The New Smoke Break
We use these tools daily to network, close deals and communicate with others—but is this integration of technology jeopardizing focus and productivity in the workplace?
For many of us, the line has been blurred with regard to work/ life balance. We talk to clients on the phone during family dinner and check emails on vacation, so it is natural to do personal business while at work, as well.
Companies are increasingly looking into cell phone policies that allow employees to have a connection to family and friends, while still providing the employer with the confidence that quality time is being dedicated to the job.
Kristina Dietrick of Creative Business Solutions says boundaries at work should be apparent to the employee and consistently enforced. A well-planned cell phone and social media policy should be a part of a company’s basic introduction to all employees or prospective employees.
“You’ve got to have policies that you share with your staff,” Dietrick said. “It has to be a lawful policy with lawful language without taking away the rights of employees.”
A recent TK Business Magazine survey of 100 employers and 198 employees revealed differing views about social media and cell phone use in the workplace. Eighty-four percent of employee respondents said their personal cell phone use at work either has no impact or has a positive impact on productivity. However, 57 percent of employer responses said that personal cell phone use at work has a negative impact on production. Similarly, 80 percent of the employee respondents felt that social media use has either no impact or has a positive impact on productivity, while 76.5 percent of employers said social media use negatively impacts production at work.
“Employees checking messages or texts takes time from usual duties and are distracted,” commented one employer respondent. “However, banning the use of cell phones just leads to employees sneaking time away.”
Dietrick said personal calls at work used to only be allowed in emergency situations.
“I remember a world without cell phones, and I know that 99 percent of what is happening in the world is not an emergency,” Dietrick said.
However, in today’s world of social media, many employees actively use social media as a work tool. Alissa Menke, with jones huyett Partners, said a social media policy should still be in place for employees that use social media as a part of their job.
“Our position at jhP is to encourage the use of social media, but rules still need to be in place,” Menke said. “If you don’t agree to abide by and follow our online code of conduct, then you can’t do anything in terms of jhP content. In the digital world, no one will know that you work here.”
And just because employees sign a code of conduct agreement, it doesn't mean they can be on social media all day long.
“If you’re posting too many times during the day, we see it, our clients see it, and if it’s not okay, we’ll have a conversation,” Menke said.
INTERNET ADDICTION Internet addiction may be another real possibility that many employees face. According to the Pew 2015 Smartphone Use Report, 46 percent of adults say they cannot be without their smartphone.
Just like any other addiction, social media can negatively affect a person’s life both at work and at home.
“Addiction is any behavior that causes negative consequences in your life and you continue to engage in it, despite the negative consequences,” said Dana Vernon, Prevention and Recovery Services Addictions Counselor, LMAC.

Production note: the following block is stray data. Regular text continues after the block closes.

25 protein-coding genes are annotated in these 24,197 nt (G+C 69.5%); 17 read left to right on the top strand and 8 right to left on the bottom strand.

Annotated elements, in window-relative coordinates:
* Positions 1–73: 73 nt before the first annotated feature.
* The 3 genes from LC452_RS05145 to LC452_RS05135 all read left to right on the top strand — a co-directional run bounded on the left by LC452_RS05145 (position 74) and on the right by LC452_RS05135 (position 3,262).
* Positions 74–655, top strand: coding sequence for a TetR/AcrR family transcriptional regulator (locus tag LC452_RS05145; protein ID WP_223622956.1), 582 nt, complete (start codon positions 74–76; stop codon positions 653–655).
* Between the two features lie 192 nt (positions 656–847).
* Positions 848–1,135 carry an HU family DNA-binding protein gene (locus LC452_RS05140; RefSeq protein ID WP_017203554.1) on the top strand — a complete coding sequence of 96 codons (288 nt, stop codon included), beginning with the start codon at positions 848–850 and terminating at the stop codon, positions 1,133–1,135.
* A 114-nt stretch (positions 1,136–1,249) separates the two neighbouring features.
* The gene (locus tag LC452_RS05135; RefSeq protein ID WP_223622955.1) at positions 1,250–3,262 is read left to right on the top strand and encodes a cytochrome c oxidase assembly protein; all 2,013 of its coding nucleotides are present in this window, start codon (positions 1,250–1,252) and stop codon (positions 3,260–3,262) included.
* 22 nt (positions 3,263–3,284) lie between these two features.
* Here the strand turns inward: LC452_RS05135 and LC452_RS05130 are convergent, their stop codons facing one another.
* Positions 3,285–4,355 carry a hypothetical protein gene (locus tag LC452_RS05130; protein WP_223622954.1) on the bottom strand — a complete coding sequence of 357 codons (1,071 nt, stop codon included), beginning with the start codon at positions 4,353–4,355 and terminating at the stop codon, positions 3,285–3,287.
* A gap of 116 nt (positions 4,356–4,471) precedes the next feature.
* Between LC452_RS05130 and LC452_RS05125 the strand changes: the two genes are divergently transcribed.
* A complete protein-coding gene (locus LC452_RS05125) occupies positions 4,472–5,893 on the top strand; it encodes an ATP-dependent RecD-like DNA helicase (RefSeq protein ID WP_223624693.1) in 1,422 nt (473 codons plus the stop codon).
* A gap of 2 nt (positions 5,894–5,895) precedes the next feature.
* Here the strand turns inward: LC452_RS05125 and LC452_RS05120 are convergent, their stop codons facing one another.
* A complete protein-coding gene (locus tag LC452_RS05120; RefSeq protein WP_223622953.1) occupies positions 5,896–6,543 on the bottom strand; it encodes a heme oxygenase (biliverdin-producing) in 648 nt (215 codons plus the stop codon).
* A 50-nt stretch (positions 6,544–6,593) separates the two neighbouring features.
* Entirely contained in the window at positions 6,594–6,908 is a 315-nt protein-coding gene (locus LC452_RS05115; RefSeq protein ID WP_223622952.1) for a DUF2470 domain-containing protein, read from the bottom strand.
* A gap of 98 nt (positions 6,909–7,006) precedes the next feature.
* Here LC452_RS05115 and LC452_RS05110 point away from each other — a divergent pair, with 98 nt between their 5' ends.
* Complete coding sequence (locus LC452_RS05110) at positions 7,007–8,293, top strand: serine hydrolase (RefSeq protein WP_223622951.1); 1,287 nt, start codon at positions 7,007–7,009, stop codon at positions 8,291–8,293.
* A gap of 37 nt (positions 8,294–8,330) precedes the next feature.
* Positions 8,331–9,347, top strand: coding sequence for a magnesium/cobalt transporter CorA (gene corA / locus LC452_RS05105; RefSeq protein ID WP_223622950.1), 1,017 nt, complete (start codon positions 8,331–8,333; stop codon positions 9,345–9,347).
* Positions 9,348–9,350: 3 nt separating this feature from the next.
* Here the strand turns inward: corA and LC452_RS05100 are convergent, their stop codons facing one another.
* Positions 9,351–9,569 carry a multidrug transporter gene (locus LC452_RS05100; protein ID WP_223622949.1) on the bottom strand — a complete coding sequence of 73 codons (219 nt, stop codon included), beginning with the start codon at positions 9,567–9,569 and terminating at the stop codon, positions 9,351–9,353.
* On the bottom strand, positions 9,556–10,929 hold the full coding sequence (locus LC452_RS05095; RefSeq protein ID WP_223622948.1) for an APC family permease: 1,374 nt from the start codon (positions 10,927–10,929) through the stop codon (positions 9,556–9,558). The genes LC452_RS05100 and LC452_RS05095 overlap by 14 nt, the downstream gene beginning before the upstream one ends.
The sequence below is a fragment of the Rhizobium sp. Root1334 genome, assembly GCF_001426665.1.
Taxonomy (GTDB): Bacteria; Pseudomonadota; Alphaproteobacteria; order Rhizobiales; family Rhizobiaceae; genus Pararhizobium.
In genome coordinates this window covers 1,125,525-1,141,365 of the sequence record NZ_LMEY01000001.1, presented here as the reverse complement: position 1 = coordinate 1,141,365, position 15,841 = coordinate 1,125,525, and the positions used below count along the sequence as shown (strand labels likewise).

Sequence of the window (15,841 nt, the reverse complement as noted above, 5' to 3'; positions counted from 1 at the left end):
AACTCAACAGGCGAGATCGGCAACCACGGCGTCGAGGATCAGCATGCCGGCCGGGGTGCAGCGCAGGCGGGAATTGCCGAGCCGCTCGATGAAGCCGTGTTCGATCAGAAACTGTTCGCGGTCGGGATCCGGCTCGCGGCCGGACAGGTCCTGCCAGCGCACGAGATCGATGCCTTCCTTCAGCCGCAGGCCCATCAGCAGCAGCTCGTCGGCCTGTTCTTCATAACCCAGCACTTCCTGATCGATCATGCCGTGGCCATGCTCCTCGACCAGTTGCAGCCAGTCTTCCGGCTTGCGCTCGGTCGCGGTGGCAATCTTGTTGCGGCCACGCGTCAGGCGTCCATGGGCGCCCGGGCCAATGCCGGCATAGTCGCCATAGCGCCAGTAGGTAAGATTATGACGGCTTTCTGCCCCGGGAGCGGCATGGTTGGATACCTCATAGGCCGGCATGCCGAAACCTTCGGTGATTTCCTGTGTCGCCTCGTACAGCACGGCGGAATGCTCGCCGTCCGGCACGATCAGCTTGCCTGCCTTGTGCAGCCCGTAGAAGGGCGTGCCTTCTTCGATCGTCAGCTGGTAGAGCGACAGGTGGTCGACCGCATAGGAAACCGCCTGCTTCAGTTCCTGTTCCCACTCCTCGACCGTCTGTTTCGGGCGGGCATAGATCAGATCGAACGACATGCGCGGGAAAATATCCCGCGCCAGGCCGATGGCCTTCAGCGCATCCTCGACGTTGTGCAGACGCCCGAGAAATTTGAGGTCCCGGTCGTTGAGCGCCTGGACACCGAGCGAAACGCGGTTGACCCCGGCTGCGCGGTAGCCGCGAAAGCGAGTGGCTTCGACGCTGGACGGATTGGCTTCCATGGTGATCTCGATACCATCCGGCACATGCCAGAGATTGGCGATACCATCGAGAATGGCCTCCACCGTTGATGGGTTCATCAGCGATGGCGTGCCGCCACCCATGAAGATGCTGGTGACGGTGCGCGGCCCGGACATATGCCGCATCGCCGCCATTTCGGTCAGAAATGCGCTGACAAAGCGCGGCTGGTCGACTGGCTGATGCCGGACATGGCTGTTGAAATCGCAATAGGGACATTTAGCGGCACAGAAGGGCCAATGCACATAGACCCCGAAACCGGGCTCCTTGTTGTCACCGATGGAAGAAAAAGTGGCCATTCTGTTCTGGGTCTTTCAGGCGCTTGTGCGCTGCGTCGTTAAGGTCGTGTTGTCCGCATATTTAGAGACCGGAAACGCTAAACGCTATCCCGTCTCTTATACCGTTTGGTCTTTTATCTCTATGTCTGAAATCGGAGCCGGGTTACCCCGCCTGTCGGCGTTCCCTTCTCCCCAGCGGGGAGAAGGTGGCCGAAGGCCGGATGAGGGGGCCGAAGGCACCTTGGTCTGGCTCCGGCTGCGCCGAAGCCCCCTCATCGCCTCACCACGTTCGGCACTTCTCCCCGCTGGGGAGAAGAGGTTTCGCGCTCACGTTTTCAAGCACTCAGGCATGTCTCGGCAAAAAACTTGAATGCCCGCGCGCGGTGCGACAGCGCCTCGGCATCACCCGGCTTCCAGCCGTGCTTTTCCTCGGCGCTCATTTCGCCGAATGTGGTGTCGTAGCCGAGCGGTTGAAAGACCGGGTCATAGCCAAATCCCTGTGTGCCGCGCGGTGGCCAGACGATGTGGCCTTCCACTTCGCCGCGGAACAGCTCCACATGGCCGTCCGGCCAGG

According to a 2012 Forbes article titled, The New Mental Health Disorder Internet Addiction, “research has shown that people with Internet addiction have demonstrable changes in their brains—both in the connections between cells and in the brain areas that control attention, executive control, and emotion processing. Most intriguing is the fact that some of these changes are what you see happening in the brains of people addicted to cocaine, heroine, special K, and other substances.”
In addition, people who are hooked on the Internet have changes in how the brain’s dopamine system operates.
The dings of cell phone texts and social media notifications often bring accompanying “feel-good” effects. These feel-good effects create the addiction and reinforce the need to connect.
This issue has become common as texts, notifications, updates, tweets and such are a part of our daily life and expectations. Individuals experience a basic fear of missing out on what is happening in the world, and the employer may be on the losing end of the battle for employees’ time and attention.
ATTENTION DISRUPTION Each ding or notification, no matter how small, feeds the addiction and brings a distraction that diverts attention. Attention that, according to a survey
by Fast Company Magazine, takes an average of 23 minutes and 15 seconds to get back on task. That can add up to a big chunk of time away from the employee’s duties.
Salary.com reports that 89 percent of respondents in a 2014 survey admitted that they wasted time at work every day. Another survey by CareerBuilder found that personal use of technology is the biggest reason for wasting time. Twenty- four percent of workers admitted they spend at least an hour a day on personal email, texts and personal calls.
However, completely banning cell phone and social media use at work might be a little unreasonable. Instead, employers should create a policy that minimizes interruptions and encourages productivity.
“What is appropriate and what is not appropriate is where you start,” Dietrick said. “Managing employees is similar to being a parent. Give them boundaries. Let them know the rules ahead of time, and refer back to the rule or the policy when an incident happens.”